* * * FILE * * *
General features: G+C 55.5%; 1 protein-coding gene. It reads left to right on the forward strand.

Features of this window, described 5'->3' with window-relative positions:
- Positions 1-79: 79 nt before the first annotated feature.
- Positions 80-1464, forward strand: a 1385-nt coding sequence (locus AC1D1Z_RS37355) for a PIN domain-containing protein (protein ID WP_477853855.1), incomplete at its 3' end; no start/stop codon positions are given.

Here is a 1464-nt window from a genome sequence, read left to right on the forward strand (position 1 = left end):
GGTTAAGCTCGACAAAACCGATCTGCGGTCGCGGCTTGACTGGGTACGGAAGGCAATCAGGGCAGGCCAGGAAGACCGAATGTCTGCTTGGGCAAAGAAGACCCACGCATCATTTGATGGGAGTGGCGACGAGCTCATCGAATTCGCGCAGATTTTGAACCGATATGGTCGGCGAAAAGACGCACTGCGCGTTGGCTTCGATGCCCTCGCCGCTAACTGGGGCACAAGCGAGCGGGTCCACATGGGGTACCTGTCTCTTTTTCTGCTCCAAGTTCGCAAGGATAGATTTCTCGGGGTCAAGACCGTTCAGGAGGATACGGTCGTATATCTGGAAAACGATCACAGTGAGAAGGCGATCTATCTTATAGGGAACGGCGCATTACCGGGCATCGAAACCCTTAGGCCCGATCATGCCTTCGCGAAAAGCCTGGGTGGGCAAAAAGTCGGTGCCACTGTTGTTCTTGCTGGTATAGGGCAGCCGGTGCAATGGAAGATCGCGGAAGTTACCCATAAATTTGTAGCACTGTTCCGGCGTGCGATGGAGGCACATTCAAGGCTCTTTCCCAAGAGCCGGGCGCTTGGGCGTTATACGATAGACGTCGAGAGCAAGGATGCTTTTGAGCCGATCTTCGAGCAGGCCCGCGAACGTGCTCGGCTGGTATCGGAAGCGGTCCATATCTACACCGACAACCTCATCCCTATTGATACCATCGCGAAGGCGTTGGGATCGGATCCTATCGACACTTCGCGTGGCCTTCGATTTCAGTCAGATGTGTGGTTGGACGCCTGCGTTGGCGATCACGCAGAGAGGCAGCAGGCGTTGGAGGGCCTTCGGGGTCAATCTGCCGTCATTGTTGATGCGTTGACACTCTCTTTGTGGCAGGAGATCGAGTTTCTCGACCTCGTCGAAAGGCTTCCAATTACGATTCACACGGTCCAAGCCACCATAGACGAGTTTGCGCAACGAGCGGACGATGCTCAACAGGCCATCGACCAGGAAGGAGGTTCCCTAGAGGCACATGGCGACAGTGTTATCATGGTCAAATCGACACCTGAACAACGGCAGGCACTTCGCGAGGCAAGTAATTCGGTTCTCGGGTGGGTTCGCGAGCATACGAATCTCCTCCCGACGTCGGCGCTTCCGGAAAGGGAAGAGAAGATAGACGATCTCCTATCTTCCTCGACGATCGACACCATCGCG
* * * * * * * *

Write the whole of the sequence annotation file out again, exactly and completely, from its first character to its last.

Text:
General features: G+C 55.5%; 1 protein-coding gene. It reads left to right on the forward strand.

Features of this window, described 5'->3' with window-relative positions:
- Positions 1-79: 79 nt before the first annotated feature.
- Positions 80-1464, forward strand: a 1385-nt coding sequence (locus AC1D1Z_RS37355) for a PIN domain-containing protein (protein ID WP_477853855.1), incomplete at its 3' end; no start/stop codon positions are given.

Here is a 1464-nt window from a genome sequence, read left to right on the forward strand (position 1 = left end):
GGTTAAGCTCGACAAAACCGATCTGCGGTCGCGGCTTGACTGGGTACGGAAGGCAATCAGGGCAGGCCAGGAAGACCGAATGTCTGCTTGGGCAAAGAAGACCCACGCATCATTTGATGGGAGTGGCGACGAGCTCATCGAATTCGCGCAGATTTTGAACCGATATGGTCGGCGAAAAGACGCACTGCGCGTTGGCTTCGATGCCCTCGCCGCTAACTGGGGCACAAGCGAGCGGGTCCACATGGGGTACCTGTCTCTTTTTCTGCTCCAAGTTCGCAAGGATAGATTTCTCGGGGTCAAGACCGTTCAGGAGGATACGGTCGTATATCTGGAAAACGATCACAGTGAGAAGGCGATCTATCTTATAGGGAACGGCGCATTACCGGGCATCGAAACCCTTAGGCCCGATCATGCCTTCGCGAAAAGCCTGGGTGGGCAAAAAGTCGGTGCCACTGTTGTTCTTGCTGGTATAGGGCAGCCGGTGCAATGGAAGATCGCGGAAGTTACCCATAAATTTGTAGCACTGTTCCGGCGTGCGATGGAGGCACATTCAAGGCTCTTTCCCAAGAGCCGGGCGCTTGGGCGTTATACGATAGACGTCGAGAGCAAGGATGCTTTTGAGCCGATCTTCGAGCAGGCCCGCGAACGTGCTCGGCTGGTATCGGAAGCGGTCCATATCTACACCGACAACCTCATCCCTATTGATACCATCGCGAAGGCGTTGGGATCGGATCCTATCGACACTTCGCGTGGCCTTCGATTTCAGTCAGATGTGTGGTTGGACGCCTGCGTTGGCGATCACGCAGAGAGGCAGCAGGCGTTGGAGGGCCTTCGGGGTCAATCTGCCGTCATTGTTGATGCGTTGACACTCTCTTTGTGGCAGGAGATCGAGTTTCTCGACCTCGTCGAAAGGCTTCCAATTACGATTCACACGGTCCAAGCCACCATAGACGAGTTTGCGCAACGAGCGGACGATGCTCAACAGGCCATCGACCAGGAAGGAGGTTCCCTAGAGGCACATGGCGACAGTGTTATCATGGTCAAATCGACACCTGAACAACGGCAGGCACTTCGCGAGGCAAGTAATTCGGTTCTCGGGTGGGTTCGCGAGCATACGAATCTCCTCCCGACGTCGGCGCTTCCGGAAAGGGAAGAGAAGATAGACGATCTCCTATCTTCCTCGACGATCGACACCATCGCG